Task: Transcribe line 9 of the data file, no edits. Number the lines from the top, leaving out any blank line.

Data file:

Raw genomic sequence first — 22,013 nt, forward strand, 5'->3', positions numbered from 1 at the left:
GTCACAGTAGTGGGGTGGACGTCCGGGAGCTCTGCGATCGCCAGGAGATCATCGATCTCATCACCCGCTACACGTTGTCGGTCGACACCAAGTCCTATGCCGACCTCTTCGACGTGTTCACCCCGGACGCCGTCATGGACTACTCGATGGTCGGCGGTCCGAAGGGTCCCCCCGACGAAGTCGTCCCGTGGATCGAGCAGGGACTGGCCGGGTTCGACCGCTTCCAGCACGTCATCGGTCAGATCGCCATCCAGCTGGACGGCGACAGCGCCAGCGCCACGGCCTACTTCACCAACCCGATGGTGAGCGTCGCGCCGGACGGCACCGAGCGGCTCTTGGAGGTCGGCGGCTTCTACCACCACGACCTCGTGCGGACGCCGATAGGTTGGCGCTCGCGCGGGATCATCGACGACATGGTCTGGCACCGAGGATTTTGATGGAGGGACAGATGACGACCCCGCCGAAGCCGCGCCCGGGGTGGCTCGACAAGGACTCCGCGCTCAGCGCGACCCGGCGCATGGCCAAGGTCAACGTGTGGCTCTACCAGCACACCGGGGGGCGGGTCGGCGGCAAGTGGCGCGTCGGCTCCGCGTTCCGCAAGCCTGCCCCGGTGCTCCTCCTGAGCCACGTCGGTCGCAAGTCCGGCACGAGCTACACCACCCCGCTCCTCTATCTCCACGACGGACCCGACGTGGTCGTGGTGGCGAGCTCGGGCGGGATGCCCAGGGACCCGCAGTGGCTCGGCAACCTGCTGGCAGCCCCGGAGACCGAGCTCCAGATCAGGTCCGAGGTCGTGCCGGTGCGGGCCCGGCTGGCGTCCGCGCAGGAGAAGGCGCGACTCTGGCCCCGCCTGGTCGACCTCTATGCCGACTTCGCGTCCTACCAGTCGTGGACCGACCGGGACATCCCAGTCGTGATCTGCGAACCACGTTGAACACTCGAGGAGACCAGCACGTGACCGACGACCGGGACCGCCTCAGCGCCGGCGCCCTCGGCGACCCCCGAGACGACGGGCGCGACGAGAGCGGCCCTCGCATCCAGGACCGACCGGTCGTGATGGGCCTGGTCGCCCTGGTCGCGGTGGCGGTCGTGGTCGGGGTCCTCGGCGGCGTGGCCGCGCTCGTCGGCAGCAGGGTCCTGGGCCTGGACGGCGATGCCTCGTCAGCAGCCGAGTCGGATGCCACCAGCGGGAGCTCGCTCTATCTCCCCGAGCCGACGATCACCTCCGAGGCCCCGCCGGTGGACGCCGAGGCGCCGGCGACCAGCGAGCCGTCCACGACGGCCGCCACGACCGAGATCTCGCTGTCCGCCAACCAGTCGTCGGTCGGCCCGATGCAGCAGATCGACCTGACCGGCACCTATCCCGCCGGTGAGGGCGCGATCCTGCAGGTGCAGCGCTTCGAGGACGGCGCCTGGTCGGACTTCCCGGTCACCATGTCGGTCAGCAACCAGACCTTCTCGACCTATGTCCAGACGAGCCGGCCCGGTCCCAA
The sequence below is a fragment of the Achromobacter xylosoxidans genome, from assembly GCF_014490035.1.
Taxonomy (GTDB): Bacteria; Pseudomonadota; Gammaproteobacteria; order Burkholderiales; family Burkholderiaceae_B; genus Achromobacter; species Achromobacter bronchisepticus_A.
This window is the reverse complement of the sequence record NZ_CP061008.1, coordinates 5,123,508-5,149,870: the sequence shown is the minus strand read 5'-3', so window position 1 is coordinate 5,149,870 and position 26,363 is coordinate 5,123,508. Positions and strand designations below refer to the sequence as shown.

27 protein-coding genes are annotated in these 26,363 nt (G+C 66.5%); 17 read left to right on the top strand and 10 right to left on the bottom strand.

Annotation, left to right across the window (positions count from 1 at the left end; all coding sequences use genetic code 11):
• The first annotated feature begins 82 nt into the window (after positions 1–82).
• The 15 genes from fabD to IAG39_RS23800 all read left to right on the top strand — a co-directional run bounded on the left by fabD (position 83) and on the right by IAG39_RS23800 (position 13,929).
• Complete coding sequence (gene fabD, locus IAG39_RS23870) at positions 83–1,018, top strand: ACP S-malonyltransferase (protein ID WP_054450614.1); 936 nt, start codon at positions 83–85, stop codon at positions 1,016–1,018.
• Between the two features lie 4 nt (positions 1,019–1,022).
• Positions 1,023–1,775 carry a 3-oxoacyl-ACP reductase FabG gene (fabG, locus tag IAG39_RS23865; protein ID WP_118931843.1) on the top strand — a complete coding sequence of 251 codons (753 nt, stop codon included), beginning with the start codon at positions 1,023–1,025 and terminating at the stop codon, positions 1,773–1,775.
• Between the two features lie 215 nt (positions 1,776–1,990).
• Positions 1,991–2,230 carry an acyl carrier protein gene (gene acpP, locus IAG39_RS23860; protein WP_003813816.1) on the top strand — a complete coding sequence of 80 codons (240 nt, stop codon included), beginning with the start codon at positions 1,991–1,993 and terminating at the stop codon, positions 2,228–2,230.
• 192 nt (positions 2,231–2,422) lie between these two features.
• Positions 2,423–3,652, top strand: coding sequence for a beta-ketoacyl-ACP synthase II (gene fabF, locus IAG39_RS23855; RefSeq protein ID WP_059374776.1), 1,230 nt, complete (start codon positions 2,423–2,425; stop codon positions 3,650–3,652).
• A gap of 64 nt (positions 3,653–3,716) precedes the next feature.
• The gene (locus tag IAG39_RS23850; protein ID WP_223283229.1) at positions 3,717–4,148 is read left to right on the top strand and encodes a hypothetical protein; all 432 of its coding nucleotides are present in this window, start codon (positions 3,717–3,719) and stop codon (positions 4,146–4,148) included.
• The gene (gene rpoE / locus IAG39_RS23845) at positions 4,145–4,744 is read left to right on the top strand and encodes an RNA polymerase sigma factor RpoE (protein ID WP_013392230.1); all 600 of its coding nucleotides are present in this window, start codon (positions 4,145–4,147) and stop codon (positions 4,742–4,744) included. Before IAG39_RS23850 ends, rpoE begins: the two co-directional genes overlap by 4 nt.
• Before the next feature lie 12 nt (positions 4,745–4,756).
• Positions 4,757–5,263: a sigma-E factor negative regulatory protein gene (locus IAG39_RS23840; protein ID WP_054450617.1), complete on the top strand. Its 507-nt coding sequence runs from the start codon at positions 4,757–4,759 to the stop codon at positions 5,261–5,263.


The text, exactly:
• The 15 genes from fabD to IAG39_RS23800 all read left to right on the top strand — a co-directional run bounded on the left by fabD (position 83) and on the right by IAG39_RS23800 (position 13,929).